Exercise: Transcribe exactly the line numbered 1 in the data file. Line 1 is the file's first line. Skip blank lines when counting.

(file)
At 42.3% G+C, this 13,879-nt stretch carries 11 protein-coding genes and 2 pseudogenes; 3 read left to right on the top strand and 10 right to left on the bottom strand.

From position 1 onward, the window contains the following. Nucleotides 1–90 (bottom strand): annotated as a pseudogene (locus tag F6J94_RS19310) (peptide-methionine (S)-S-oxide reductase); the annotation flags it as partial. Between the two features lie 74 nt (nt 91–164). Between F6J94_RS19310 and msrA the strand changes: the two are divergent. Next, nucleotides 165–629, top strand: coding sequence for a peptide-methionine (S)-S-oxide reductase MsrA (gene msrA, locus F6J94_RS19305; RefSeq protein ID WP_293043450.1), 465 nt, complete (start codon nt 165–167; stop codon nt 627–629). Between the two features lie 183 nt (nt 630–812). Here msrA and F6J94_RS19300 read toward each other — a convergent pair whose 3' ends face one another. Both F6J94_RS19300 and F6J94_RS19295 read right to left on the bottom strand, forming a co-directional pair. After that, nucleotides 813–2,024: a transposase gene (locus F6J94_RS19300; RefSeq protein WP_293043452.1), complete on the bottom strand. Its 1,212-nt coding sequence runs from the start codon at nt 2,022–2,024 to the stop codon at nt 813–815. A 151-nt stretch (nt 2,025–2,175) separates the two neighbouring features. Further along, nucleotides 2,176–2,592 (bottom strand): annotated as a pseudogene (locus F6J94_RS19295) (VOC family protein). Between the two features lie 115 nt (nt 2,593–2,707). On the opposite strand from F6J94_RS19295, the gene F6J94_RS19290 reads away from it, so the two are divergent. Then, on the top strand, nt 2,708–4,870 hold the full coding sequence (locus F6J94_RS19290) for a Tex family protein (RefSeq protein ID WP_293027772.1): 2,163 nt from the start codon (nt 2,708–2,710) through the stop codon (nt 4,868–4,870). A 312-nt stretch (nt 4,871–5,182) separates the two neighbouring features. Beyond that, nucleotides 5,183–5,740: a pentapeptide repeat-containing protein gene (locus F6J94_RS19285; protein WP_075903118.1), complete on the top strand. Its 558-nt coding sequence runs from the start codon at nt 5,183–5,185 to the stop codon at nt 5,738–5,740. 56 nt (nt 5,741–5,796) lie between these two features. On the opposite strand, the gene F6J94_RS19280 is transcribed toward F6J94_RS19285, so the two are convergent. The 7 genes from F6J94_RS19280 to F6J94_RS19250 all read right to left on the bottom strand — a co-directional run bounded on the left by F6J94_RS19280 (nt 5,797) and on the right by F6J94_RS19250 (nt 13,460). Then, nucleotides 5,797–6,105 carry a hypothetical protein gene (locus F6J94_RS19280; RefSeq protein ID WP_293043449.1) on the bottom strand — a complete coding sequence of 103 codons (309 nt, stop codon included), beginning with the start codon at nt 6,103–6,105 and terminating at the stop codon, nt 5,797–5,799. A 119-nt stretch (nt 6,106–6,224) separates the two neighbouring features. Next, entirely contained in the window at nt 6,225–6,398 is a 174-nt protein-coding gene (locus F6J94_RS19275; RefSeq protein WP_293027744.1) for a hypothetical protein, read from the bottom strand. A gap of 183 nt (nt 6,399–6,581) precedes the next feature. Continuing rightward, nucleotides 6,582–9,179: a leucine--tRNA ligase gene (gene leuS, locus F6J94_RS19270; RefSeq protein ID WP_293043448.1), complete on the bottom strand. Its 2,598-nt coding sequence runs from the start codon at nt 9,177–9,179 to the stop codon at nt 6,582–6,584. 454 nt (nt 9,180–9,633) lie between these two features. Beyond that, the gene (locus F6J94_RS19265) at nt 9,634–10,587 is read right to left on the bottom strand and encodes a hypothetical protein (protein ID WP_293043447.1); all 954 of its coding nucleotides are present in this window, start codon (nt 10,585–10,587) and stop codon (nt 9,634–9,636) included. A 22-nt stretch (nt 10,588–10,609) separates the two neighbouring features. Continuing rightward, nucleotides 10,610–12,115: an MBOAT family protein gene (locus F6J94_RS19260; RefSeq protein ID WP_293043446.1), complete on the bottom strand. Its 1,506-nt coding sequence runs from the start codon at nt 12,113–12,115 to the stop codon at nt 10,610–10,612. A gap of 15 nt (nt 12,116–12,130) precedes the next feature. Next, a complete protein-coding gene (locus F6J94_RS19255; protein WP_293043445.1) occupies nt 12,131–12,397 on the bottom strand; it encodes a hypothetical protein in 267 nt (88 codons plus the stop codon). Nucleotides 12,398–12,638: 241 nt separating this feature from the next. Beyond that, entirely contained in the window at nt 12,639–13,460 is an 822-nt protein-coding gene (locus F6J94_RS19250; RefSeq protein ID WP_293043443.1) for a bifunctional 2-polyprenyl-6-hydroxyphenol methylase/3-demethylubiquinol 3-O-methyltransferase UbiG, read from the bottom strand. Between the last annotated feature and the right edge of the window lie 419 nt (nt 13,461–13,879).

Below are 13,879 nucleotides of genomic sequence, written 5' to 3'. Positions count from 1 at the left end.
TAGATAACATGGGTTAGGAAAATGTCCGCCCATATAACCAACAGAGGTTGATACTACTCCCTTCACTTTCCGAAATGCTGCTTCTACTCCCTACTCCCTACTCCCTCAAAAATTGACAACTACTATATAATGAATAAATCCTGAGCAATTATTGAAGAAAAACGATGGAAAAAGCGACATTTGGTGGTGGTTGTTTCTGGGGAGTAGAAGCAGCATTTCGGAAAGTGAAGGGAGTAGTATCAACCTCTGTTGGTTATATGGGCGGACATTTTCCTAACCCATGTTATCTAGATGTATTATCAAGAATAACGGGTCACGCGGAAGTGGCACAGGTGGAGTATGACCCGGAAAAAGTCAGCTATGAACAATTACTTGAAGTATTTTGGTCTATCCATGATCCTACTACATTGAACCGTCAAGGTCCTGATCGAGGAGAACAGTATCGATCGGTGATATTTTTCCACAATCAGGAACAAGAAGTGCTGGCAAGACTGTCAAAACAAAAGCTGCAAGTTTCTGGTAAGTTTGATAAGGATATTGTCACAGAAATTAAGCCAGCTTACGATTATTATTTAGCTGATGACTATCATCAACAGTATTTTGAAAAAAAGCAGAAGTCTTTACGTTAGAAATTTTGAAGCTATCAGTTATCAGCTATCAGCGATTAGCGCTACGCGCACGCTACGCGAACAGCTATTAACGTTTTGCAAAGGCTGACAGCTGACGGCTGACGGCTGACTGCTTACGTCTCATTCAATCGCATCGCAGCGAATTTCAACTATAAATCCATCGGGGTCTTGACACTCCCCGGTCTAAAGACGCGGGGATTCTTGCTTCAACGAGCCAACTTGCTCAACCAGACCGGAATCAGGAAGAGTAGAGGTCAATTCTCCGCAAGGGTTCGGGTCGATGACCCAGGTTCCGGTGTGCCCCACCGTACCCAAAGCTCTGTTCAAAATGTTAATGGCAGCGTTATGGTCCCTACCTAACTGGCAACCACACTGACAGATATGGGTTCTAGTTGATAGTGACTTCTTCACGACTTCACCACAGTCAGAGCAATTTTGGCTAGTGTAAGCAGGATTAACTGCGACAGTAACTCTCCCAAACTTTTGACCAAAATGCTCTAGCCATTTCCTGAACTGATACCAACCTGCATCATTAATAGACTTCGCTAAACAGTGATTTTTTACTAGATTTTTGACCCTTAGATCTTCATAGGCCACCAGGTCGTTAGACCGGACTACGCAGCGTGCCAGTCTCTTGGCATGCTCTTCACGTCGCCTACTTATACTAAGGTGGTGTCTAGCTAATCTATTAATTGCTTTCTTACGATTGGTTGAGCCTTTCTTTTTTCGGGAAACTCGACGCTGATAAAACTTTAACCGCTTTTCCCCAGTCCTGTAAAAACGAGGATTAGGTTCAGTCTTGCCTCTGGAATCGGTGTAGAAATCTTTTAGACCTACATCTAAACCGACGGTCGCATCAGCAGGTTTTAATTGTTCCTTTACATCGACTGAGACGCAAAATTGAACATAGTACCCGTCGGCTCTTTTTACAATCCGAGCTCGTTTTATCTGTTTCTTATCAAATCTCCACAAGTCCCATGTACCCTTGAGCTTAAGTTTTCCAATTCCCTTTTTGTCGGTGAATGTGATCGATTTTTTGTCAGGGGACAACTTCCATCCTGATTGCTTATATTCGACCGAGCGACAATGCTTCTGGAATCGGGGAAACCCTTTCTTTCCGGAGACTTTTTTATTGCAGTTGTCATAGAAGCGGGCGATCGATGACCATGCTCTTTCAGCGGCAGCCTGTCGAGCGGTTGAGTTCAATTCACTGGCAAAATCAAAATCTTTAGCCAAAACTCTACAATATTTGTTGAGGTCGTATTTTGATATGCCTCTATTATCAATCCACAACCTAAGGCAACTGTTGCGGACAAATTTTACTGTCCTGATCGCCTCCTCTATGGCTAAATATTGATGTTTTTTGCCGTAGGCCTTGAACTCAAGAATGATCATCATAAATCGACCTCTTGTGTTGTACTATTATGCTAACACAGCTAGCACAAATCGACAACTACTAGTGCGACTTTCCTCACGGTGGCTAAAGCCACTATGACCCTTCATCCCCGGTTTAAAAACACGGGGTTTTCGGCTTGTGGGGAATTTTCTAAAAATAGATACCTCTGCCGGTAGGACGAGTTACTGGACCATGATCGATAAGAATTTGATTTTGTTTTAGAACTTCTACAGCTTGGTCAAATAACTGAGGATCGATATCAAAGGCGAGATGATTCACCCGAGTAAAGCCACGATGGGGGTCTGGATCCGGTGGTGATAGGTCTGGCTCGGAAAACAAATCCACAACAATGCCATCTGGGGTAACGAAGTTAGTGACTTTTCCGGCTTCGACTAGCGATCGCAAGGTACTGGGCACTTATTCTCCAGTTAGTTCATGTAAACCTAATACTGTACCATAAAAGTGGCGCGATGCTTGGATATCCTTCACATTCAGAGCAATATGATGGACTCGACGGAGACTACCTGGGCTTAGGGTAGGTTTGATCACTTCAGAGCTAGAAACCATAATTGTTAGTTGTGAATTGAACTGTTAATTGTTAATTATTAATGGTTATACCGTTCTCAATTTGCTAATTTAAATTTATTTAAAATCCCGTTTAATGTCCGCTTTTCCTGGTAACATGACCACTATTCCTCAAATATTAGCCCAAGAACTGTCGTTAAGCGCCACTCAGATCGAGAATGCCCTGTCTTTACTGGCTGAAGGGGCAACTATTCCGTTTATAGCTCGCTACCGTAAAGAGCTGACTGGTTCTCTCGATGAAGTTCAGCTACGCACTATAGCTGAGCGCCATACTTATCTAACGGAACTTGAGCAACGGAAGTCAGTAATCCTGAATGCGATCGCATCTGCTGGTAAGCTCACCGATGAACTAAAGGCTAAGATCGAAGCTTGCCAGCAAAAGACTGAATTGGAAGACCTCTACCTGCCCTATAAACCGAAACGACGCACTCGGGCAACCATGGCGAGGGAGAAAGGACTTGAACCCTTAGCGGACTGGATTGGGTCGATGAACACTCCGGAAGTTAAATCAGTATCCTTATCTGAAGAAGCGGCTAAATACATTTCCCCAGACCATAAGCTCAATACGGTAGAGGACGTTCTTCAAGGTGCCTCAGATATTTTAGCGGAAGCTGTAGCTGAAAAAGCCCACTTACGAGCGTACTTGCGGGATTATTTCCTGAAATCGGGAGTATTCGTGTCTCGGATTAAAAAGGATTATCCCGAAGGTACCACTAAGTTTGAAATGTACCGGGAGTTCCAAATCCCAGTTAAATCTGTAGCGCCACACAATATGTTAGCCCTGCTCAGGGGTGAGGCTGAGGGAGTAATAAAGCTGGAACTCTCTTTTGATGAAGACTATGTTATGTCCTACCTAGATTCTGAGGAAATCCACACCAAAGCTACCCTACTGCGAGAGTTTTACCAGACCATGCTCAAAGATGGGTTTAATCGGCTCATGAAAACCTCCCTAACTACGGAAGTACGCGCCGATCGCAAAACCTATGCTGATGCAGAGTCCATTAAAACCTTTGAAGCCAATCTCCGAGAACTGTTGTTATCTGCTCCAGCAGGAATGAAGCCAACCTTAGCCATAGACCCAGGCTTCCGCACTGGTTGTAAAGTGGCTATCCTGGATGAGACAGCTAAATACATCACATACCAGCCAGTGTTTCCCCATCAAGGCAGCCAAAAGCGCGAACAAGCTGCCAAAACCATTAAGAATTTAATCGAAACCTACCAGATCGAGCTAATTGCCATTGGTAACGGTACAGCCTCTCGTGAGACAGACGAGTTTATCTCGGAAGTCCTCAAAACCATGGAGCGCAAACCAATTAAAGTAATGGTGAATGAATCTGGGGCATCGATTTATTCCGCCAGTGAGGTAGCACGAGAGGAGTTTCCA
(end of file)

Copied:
At 42.3% G+C, this 13,879-nt stretch carries 11 protein-coding genes and 2 pseudogenes; 3 read left to right on the top strand and 10 right to left on the bottom strand.